This belongs to the popular (and populated) genre of post-apocalyptic SF, but is very different from most such stories. The world Crowley draws for us is mostly empty and peaceful - the reasons for which become clear if you read on. I am not sure I would rate it as a classic, hence four stars instead of five, but it is beautifully written and the strange social and mental landscape Crowley's protagonist inhabits wraps the reader thoroughly. Also, there's a good bit for cat-lovers, among which I am proud to count myself.
Crowley is a unique author and I would rate this right up with 'Little, Big' as a genuinely unique contribution to SF. The key themes reference our relationship with technology and the changing of humanity, as well as the power of storytelling and myth-making. The ending of this book, which initially I found slightly disappointing, is in fact gentle, deep, moving and meaningful, sad and hopeful - it ultimately stayed with me for a long time.
Engine Summer is evidently one of those "Marmite" books - you either love it, or you don't. Unfortunately I fall into the latter category, finding it quite hard to follow. A frustrating and difficult read, it's easy to lose track of what's going on. I've heard it called poetic and beautiful, but sadly for me, it was just confusing.
Sluggish and largely uneventful, I found this book to lean more towards fantasy rather than science fiction. However, there is some lovely imagery in the writing, and the scenario is very interesting indeed - there are some great 'visual' moments and some lovely ideas, sadly marred by the cumbersome and confusing dialogue and writing style.
One of Crowley's earliest published works, this shows his promise as an author of "literary SF" (yeah, I know). If you like Russell Hoban and classic Arthur C. Clarke, you'll like this book. If you're looking for Crowley's best, look to "Little, Big" or his Aegypt cycle. Then come back to this book and see the genesis of his style.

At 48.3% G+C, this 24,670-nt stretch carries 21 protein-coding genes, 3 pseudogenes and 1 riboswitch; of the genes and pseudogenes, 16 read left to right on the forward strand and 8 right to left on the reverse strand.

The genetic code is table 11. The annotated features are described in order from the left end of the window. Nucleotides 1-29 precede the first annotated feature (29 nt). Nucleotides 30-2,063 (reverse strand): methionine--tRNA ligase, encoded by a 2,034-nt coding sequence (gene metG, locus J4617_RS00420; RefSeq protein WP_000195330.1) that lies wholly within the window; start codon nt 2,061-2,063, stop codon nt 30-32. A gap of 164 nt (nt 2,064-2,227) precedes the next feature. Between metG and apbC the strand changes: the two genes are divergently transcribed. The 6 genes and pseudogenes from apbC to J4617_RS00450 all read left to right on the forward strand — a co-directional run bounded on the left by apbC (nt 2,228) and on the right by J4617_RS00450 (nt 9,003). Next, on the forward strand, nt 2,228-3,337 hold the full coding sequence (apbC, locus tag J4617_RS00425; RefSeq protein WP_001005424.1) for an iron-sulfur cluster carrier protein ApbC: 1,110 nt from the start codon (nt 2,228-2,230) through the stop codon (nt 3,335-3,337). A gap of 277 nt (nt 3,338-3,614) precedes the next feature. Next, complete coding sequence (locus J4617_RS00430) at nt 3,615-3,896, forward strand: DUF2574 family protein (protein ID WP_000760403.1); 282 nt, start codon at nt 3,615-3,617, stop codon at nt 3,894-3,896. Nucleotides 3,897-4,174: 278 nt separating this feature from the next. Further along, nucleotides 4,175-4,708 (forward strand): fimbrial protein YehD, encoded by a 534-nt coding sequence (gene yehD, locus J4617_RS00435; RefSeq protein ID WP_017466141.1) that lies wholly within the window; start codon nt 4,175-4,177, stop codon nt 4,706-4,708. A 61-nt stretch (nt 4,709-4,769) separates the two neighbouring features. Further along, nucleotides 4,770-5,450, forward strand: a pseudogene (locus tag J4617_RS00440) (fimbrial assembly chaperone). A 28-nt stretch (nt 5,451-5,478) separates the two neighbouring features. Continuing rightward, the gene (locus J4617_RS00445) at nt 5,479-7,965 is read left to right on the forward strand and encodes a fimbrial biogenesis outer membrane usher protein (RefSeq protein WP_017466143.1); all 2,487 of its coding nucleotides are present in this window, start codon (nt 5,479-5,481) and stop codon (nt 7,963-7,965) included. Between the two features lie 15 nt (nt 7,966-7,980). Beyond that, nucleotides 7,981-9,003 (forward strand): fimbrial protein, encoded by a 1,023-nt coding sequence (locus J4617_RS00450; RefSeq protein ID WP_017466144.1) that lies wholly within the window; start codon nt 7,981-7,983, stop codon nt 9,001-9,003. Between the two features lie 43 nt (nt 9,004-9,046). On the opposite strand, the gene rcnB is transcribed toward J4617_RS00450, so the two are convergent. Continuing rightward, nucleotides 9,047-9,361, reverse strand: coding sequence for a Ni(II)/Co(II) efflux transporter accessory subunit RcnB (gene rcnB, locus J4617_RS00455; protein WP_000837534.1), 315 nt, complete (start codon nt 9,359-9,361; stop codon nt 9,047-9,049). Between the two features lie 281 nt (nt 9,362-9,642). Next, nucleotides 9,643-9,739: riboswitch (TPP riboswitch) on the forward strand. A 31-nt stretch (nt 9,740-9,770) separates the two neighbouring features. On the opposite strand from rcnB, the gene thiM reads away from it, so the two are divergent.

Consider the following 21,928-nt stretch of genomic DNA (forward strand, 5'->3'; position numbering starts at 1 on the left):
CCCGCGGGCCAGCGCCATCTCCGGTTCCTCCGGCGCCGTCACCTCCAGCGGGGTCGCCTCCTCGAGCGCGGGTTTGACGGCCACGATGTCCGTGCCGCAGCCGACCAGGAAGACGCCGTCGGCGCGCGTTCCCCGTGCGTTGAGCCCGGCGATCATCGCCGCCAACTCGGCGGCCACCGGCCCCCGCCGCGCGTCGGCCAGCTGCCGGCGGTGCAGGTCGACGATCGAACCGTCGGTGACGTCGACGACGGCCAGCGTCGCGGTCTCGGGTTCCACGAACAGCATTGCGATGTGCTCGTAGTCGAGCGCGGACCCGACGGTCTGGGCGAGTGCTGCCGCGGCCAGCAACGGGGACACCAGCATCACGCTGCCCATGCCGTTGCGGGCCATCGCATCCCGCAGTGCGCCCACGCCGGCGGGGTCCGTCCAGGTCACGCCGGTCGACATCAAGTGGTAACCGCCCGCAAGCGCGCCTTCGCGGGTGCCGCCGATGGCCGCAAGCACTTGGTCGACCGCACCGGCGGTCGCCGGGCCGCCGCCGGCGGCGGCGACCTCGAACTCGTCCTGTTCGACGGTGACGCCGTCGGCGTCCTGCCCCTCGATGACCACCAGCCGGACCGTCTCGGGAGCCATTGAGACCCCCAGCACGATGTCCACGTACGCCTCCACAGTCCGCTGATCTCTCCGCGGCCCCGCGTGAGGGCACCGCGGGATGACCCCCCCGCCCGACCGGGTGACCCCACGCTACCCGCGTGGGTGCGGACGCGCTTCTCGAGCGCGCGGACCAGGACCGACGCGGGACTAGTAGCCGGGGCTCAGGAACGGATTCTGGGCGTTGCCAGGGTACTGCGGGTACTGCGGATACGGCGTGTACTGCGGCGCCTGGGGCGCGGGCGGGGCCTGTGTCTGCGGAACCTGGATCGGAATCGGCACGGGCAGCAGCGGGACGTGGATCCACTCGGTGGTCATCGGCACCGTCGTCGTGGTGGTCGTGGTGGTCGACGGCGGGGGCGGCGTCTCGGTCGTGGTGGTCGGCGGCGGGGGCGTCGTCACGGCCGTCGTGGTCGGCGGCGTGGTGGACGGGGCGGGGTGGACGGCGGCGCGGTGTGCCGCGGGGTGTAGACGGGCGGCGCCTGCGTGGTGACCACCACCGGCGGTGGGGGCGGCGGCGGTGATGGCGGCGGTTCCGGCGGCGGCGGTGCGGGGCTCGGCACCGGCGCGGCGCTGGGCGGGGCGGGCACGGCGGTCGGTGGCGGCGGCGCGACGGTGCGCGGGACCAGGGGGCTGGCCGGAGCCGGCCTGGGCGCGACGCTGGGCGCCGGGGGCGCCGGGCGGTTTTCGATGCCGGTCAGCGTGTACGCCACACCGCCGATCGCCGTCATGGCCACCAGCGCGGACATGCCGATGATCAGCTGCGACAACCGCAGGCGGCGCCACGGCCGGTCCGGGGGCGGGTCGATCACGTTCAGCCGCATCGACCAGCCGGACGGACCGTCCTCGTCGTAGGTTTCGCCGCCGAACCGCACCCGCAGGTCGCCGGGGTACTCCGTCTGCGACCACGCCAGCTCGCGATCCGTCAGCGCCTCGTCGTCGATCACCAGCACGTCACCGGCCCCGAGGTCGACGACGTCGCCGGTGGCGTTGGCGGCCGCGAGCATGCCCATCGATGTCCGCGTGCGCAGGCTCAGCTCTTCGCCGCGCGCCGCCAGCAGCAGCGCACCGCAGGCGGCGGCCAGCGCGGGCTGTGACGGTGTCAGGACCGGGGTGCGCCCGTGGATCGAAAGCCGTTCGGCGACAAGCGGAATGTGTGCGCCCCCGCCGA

I have rated this book on the basis of how much I enjoyed it, which was not much. Perhaps a higher score is appropriate if you're into cleverly written books, but I just found it too much hard work and a bit slow going. I just wanted the book to tell a story that I could understand!
I bought this book in the belief that it was essentially about people in a post-apocalyptic North America trying to make sense of the long dead civilisation that roughly corresponds to our present day. That's one aspect of the story, and it was interesting trying to interpret the objects and situation that the protagonist was describing, given his limited understanding. However, there are so many weird ideas floating around and so many unexplained or obscure concepts that I was glad that the book's quite short.
I was also lead to believe that the ending was fantastic so I stuck with it. However, I thought it was a bit rushed, introducing new characters and strands to the story too quickly. I felt it was disappointing, but given the many positive reviews I found on various websites, maybe I missed something. It just a shame that I can't find a decent explanation anywhere about what it all actually meant...